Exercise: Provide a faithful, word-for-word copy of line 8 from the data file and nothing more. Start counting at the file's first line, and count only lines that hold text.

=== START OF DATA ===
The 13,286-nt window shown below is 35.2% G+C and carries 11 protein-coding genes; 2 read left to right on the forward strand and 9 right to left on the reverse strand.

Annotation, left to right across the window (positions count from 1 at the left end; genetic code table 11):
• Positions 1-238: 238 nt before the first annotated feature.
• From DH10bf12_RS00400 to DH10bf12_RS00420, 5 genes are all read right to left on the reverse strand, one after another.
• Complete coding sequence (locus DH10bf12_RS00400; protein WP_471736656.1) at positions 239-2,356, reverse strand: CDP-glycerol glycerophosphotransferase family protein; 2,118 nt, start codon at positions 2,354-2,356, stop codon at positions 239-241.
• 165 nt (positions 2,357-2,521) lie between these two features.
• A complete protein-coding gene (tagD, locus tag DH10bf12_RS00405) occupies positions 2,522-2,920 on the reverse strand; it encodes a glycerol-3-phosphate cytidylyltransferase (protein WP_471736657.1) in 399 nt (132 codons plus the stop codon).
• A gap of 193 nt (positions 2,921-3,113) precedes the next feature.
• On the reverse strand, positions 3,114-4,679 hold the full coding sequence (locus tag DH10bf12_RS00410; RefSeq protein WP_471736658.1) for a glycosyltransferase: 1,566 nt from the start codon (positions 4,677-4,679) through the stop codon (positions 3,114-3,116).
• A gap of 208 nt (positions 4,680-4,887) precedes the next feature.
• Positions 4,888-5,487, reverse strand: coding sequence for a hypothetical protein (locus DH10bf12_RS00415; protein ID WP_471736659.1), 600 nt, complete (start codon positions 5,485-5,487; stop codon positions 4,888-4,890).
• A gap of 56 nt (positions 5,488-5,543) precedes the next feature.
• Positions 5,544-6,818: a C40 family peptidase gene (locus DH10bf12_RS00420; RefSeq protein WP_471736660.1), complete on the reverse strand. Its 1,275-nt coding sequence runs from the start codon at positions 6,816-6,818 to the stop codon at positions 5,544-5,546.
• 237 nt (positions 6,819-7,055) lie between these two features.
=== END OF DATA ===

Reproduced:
• A gap of 193 nt (positions 2,921-3,113) precedes the next feature.